Condominio Insurgentes – Mexico City, Mexico - Atlas Obscura

Condominio Insurgentes

A jewel of the Mexico city skyline now slowly crumbles after surviving an earthquake. 


When it was built in 1958 Mexico City’s Condominio Insurgentes were to be a shining jewel of residential and commercial space, but after an earthquake damaged the building’s structure it is a semi-abandoned, vertical ghost town.

Also known as the “Canada” building due to a large neon sign (the largest in the country for a time) which used to take up the height of the building, this former condo complex is now falling apart while accommodating a collection of illegal squatters and ne’er-d-wells. The 19-story building contains over 400 units which were once used to house lawyers, shoe stores, and wealthy families. This all came to an end after an earthquake in 1985 seemingly damaged the building’s foundation and its many tenants were forced to leave. Of course there were a number of stalwart building dwellers who stuck around but they were soon joined by drug dealers and squatters who quickly moved into the emptied building.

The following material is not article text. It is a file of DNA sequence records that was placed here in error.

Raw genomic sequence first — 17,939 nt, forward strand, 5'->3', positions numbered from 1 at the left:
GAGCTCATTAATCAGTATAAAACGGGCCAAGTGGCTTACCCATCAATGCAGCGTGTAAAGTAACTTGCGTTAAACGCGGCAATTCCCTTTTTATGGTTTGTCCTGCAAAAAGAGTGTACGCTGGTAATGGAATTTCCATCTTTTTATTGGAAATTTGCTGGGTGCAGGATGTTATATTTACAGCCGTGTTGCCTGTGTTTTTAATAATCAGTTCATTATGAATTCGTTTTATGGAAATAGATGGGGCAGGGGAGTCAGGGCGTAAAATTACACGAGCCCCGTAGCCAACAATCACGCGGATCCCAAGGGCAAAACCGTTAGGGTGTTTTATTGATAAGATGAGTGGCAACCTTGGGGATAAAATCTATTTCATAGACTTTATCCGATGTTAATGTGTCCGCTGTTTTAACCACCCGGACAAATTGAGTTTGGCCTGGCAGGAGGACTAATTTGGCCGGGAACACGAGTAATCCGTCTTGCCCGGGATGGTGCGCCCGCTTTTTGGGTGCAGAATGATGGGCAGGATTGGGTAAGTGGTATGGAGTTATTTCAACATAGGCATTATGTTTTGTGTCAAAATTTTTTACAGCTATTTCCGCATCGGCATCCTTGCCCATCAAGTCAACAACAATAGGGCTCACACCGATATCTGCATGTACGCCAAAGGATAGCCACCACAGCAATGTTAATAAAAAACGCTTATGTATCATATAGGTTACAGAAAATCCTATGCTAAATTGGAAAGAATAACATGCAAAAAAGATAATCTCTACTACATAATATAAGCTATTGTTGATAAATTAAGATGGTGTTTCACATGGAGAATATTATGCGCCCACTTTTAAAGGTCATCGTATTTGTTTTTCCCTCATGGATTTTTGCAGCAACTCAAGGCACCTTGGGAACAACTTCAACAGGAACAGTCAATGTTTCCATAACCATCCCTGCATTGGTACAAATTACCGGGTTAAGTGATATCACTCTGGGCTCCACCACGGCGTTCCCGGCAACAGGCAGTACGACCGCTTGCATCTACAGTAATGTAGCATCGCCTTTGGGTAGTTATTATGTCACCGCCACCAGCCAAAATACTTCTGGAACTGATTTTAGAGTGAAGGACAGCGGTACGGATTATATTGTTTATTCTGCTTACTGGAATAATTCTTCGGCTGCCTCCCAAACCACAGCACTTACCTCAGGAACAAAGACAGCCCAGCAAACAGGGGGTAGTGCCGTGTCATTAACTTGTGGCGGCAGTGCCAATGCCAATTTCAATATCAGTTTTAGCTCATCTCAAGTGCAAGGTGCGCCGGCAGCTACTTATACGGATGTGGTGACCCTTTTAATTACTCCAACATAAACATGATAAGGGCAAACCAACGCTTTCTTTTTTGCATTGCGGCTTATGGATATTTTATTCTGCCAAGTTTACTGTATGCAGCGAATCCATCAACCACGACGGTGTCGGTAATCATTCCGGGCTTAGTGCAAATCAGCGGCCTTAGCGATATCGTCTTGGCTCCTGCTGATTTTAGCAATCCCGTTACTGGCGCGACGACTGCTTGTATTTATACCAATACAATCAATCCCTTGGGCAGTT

With no maintenance, the building’s modern facade was quickly populated with broken windows and peeling paint, a towering eyesore that none-the-less remains a busy hub for clandestine activity. However many in the building are far from despairing regarding the building’s future, petitioning to refurbish the building on the grounds that its continued survival is proof that the building is still sound. The survivor’s spirit is built into Condominio Insurgentes’ walls and seems to have leeched into its tenants as well. 

In partnership with KAYAK

Plan Your Trip

From Around the Web